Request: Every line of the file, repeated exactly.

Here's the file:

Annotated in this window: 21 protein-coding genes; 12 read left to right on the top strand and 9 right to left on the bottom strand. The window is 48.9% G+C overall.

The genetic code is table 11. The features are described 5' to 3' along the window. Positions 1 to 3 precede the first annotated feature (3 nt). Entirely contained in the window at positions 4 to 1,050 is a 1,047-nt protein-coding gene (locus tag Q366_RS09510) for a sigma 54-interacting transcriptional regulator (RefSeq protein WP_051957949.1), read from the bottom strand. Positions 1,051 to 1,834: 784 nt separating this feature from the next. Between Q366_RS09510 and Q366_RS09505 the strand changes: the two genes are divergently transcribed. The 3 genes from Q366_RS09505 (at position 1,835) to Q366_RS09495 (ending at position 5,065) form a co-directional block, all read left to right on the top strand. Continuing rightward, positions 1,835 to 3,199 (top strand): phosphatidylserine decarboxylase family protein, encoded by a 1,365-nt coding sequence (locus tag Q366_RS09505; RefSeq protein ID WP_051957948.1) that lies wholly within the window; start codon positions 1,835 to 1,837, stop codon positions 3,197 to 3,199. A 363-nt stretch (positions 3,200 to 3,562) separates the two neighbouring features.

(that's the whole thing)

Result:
Annotated in this window: 21 protein-coding genes; 12 read left to right on the top strand and 9 right to left on the bottom strand. The window is 48.9% G+C overall.

The genetic code is table 11. The features are described 5' to 3' along the window. Positions 1 to 3 precede the first annotated feature (3 nt). Entirely contained in the window at positions 4 to 1,050 is a 1,047-nt protein-coding gene (locus tag Q366_RS09510) for a sigma 54-interacting transcriptional regulator (RefSeq protein WP_051957949.1), read from the bottom strand. Positions 1,051 to 1,834: 784 nt separating this feature from the next. Between Q366_RS09510 and Q366_RS09505 the strand changes: the two genes are divergently transcribed. The 3 genes from Q366_RS09505 (at position 1,835) to Q366_RS09495 (ending at position 5,065) form a co-directional block, all read left to right on the top strand. Continuing rightward, positions 1,835 to 3,199 (top strand): phosphatidylserine decarboxylase family protein, encoded by a 1,365-nt coding sequence (locus tag Q366_RS09505; RefSeq protein ID WP_051957948.1) that lies wholly within the window; start codon positions 1,835 to 1,837, stop codon positions 3,197 to 3,199. A 363-nt stretch (positions 3,200 to 3,562) separates the two neighbouring features.